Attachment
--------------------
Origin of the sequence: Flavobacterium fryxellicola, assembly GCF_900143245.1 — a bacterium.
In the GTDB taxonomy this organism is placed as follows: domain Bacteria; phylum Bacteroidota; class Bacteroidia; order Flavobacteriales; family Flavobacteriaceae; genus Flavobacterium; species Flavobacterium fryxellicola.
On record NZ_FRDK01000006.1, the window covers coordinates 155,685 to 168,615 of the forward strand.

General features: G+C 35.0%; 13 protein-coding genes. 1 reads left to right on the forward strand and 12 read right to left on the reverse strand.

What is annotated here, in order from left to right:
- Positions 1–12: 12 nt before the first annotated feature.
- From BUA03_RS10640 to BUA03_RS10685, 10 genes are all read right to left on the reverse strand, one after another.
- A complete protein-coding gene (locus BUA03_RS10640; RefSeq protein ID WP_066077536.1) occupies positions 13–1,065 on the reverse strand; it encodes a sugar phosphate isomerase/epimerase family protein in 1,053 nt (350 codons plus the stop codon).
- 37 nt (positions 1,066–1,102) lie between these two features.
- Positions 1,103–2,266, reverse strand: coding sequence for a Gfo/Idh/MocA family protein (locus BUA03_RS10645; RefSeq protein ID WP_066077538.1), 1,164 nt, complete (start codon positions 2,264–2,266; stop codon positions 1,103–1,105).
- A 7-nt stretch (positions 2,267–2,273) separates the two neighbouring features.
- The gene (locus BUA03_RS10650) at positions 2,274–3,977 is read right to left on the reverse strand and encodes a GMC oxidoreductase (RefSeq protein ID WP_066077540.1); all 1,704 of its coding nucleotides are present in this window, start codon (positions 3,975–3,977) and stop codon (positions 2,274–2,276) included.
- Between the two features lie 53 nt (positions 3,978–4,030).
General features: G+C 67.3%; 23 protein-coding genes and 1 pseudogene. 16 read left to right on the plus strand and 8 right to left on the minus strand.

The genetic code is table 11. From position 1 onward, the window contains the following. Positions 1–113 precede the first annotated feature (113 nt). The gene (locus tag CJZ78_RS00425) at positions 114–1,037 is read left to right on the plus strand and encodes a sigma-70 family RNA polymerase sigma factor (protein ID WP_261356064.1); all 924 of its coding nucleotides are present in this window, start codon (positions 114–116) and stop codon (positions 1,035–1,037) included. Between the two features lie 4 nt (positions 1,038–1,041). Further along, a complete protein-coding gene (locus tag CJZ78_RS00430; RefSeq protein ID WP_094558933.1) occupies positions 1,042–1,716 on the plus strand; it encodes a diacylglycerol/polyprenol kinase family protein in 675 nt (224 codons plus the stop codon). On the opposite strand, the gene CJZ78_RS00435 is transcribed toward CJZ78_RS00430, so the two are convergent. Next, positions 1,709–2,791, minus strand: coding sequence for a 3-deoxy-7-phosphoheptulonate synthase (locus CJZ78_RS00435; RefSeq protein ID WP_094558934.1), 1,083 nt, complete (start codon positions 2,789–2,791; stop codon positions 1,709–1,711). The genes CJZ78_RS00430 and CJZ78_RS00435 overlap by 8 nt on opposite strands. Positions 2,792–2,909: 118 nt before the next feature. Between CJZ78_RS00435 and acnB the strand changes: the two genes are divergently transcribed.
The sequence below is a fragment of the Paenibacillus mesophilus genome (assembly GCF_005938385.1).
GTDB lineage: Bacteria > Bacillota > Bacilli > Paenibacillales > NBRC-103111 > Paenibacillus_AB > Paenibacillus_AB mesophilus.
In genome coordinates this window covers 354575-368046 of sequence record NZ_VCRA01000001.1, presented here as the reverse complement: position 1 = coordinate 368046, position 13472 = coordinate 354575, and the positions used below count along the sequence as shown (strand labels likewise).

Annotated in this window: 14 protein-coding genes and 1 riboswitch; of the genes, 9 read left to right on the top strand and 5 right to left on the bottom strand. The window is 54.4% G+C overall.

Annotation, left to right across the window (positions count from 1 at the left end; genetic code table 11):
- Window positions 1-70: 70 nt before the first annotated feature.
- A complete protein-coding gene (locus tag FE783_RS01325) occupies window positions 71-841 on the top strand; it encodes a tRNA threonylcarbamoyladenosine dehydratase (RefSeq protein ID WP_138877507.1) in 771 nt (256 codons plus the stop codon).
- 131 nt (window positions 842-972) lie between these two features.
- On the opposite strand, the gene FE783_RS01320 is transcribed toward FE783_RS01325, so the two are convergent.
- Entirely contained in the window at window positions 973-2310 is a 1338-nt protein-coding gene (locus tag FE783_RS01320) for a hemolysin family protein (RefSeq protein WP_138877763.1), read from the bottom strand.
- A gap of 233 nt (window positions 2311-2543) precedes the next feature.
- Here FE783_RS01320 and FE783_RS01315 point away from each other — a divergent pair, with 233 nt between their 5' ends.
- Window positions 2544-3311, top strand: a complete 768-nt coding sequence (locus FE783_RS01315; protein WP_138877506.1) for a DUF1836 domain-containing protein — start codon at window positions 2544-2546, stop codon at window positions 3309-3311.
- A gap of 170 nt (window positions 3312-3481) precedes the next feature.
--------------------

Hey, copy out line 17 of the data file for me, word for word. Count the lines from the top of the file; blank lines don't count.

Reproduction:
GTDB lineage: Bacteria > Bacillota > Bacilli > Paenibacillales > NBRC-103111 > Paenibacillus_AB > Paenibacillus_AB mesophilus.